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Geocarpon is a monotypic genus<ref name=fws>USFWS. Threatened status for Geocarpon minimum. Federal Register June 16, 1987.</ref><ref name=five>USFWS. Geocarpon minimum Five-year Review. July 2009.</ref><ref name=fna1>Geocarpon. Flora of North America.</ref> of flowering plants in the pink family. It contains the single species Geocarpon minimum, which is known by the common names tinytim and earth-fruit. It is a rare plant known from about 34 populations in the US states of Arkansas, Louisiana, Missouri, and Texas.<ref name=five/> There are a number of threats to its survival and it was listed as a threatened species of the United States in 1987.<ref name=fws/>

Most of the populations are located in Missouri, with a few more in Arkansas and Louisiana.<ref name=five/> It was discovered in Anderson County, Texas, in 2004.<ref name=tex>Geocarpon minimum. Texas Parks and Wildlife.</ref> The plant was probably widespread on the North American continent long ago, but the climate changed, and it now exists as a relict species in a narrow strip of hospitable habitat.<ref name=five/> It grows on sandstone glades and outcrops as well as bare, sparsely vegetated areas where the soil contains relatively large amounts of magnesium and sodium salts.<ref name=five/> It can be found on "slicks" with a coating of lichens and Nostoc cyanobacteria that are very wet after winter rain and then dry into a hard crust.<ref name=tex/> Lichens of genus Xanthoparmelia occur on the slicks.<ref name=cpc>Geocarpon minimum. Center for Plant Conservation.</ref> Few flowering plants grow in this harsh habitat.<ref name=five/> It is an ephemeral species, sprouting up and generally undergoing its full life cycle within four weeks around February and March,<ref name=tex/><ref name=cpc/> or as late as June in some areas.<ref name=five/> The yearly abundance of this tiny annual plant in a particular area depends on the amount of recent rainfall there; populations are small or nonexistent in dry years and can contain thousands of plants in a wet season.<ref name=five/>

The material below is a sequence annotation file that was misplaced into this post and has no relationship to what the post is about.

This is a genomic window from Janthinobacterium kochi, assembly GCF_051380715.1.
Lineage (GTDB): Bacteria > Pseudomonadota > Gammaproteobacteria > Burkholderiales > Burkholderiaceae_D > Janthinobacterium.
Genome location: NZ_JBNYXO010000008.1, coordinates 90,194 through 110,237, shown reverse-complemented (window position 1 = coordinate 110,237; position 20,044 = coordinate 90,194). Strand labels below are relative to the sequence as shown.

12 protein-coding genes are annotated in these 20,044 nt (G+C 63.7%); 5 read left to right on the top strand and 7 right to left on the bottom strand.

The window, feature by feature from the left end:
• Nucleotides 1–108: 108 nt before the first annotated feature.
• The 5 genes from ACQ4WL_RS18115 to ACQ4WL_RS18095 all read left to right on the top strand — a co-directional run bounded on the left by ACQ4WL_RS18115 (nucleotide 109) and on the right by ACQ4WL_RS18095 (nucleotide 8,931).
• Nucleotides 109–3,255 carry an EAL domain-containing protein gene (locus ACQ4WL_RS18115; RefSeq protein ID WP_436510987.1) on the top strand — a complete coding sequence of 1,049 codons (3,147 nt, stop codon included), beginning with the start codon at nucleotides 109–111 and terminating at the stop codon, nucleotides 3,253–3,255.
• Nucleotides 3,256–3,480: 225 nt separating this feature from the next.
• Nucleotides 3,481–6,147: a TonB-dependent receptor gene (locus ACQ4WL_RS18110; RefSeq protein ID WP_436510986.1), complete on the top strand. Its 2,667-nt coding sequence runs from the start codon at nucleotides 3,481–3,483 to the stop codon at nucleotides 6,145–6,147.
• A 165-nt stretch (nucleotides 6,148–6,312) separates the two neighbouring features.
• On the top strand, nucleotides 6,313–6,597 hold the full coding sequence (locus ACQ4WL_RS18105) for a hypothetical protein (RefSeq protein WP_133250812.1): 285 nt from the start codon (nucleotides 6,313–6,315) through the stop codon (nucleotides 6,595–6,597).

Geocarpon minimum is a petite succulent plant measuring no more than 4 centimeters (1.6 inches) tall with a hair-thin stem. The plant is grayish, brownish, or green when new and then turns magenta, red, bright pink, or purplish as it matures. The red color is from anthocyanins.<ref name=fna1/><ref name=tnc>Geocarpon minimum. The Nature Conservancy.</ref> It has tiny leaves 3 or 4 millimeters long and a red or purplish inflorescence containing one flower no more than 4 millimeters long.<ref name=fna2>Geocarpon minimum. Flora of North America.</ref><ref name=w>Mackenzie, Kenneth Kent 1914. Torreya 14(4): 67–68</ref>

Geocarpon minimum requires a specific type of habitat. The slicks and saline prairies it inhabits have become uncommon as the soil has changed. As the substrate has become more suitable for other types of flowering plants, the tinytim is easily outcompeted. What causes this change in the soils is not clear. They probably require some sort of disturbance, such as fire, to stay bare, eroded, and salty. However, too much disturbance can destroy this type of habitat. For example, cattle grazing tends to alter the soil in such a way that plants can take hold, turning bare patches to prairie, but there is also evidence that intensive grazing can keep larger plants down and allow the tinytim to spring up. Off-road vehicles have been noted to destroy habitat, but the type of disturbance they create may also be helpful in keeping the soil barren. More research may help clarify the ecological relationships of the plant.<ref name=five/>

Although the tinytim is still quite limited in range and minor threats still exist, it has a "high recovery potential" and is almost ready to be removed from the endangered species list.<ref name=five/> Since it was listed, more populations have been discovered and a few have been planted in appropriate habitat. However, the populations require more monitoring to make sure they can survive and research should be done to establish the genetic variability of the species across its range.<ref name=five/>

There has been some disagreement over which family this genus should be assigned to. Mackenzie in his initial description placed it in the Aizoaceae but most present-day taxonomists regard it as part of the Caryophyllaceae.<ref name=w/><ref>Bogle, A. L., T. Swain, R. D. Thomas, and E. D. Kohn. 1971. Geocarpon: Aizoaceae or Caryophyllaceae? Taxon 20: 473-477</ref>



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